In this biomonitoring study, we investigated whether an occupational exposure to a complex mixture of chemical pesticides produced a significant increase of micronuclei (MN) in both peripheral blood lymphocytes and buccal cells. Forty-nine male workers exposed to pesticides, from an agricultural area of Małopolska Region in Southern Poland, together with 50 men from the same area without indication of exposure to pesticides that served as controls, were used in this investigation. No statistically significant differences in the frequencies of cytogenetic damage were detected between exposed and control individuals, for either type of cells. The multiple linear regression analysis in the case of lymphocytes indicated that the studied cytogenetic endpoints were inversely influenced by alcohol; whilst a negative binomial regression, in the case of buccal cells, indicated that the MN values were directly influenced by the ingestion of red meat. An inverse negative relationship between the cytokinesis-block proliferation index and age, and a significant increase of miscarriages due to the exposure to pesticides were also observed. © 2001 Elsevier Science B.V.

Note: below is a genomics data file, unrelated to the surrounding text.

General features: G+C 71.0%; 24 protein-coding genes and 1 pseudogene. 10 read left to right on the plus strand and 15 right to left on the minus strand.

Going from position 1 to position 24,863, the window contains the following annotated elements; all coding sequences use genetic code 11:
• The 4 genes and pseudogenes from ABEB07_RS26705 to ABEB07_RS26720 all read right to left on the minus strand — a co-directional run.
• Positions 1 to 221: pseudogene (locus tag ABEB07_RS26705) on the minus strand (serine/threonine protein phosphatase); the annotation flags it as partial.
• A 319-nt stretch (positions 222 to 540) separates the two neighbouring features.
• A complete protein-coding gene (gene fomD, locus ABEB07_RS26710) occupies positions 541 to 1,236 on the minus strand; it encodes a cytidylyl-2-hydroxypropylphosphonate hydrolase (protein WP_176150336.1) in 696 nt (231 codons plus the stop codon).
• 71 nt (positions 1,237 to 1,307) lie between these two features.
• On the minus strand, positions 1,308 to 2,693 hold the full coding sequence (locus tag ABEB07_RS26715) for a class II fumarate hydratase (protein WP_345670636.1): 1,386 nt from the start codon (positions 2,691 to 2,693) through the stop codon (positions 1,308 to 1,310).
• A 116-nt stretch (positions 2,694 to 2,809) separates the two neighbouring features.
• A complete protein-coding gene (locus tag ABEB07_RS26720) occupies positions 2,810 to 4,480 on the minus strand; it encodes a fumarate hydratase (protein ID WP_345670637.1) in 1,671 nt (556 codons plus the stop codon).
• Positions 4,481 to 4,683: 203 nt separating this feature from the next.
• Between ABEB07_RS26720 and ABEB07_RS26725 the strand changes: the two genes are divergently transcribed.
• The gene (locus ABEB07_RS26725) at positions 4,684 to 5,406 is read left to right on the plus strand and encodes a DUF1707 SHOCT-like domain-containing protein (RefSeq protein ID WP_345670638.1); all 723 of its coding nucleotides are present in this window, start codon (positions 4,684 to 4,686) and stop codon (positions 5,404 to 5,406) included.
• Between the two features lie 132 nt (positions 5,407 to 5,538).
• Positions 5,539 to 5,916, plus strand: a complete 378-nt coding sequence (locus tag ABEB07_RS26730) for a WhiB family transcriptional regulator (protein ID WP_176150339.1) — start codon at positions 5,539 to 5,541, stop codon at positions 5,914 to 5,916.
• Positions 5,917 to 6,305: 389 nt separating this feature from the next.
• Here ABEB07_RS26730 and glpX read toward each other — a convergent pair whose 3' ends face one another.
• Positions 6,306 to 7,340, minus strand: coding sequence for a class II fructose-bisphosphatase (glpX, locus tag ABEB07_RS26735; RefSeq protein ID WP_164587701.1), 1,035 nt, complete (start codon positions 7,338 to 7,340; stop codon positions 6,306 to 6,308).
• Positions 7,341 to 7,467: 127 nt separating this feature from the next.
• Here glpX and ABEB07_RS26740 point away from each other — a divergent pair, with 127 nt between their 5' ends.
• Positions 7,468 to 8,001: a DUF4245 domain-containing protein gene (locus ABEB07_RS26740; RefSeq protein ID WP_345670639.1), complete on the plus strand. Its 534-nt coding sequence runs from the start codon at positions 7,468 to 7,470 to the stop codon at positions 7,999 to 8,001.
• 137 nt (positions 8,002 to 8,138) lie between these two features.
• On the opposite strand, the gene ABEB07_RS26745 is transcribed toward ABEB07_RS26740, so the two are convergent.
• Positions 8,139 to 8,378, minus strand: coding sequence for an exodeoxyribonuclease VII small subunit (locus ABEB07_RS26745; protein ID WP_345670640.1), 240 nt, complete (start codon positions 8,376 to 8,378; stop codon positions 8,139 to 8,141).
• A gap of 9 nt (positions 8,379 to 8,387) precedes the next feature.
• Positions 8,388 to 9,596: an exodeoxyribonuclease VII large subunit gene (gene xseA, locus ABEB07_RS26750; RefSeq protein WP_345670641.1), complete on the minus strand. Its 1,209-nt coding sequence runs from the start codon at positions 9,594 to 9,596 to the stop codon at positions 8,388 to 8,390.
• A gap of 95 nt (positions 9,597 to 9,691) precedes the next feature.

|Journal||Mutation Research - Genetic Toxicology and Environmental Mutagenesis|
|Publication status||Published - 22 Aug 2001|
- Buccal cells
- Human lymphocytes
- Micronucleus test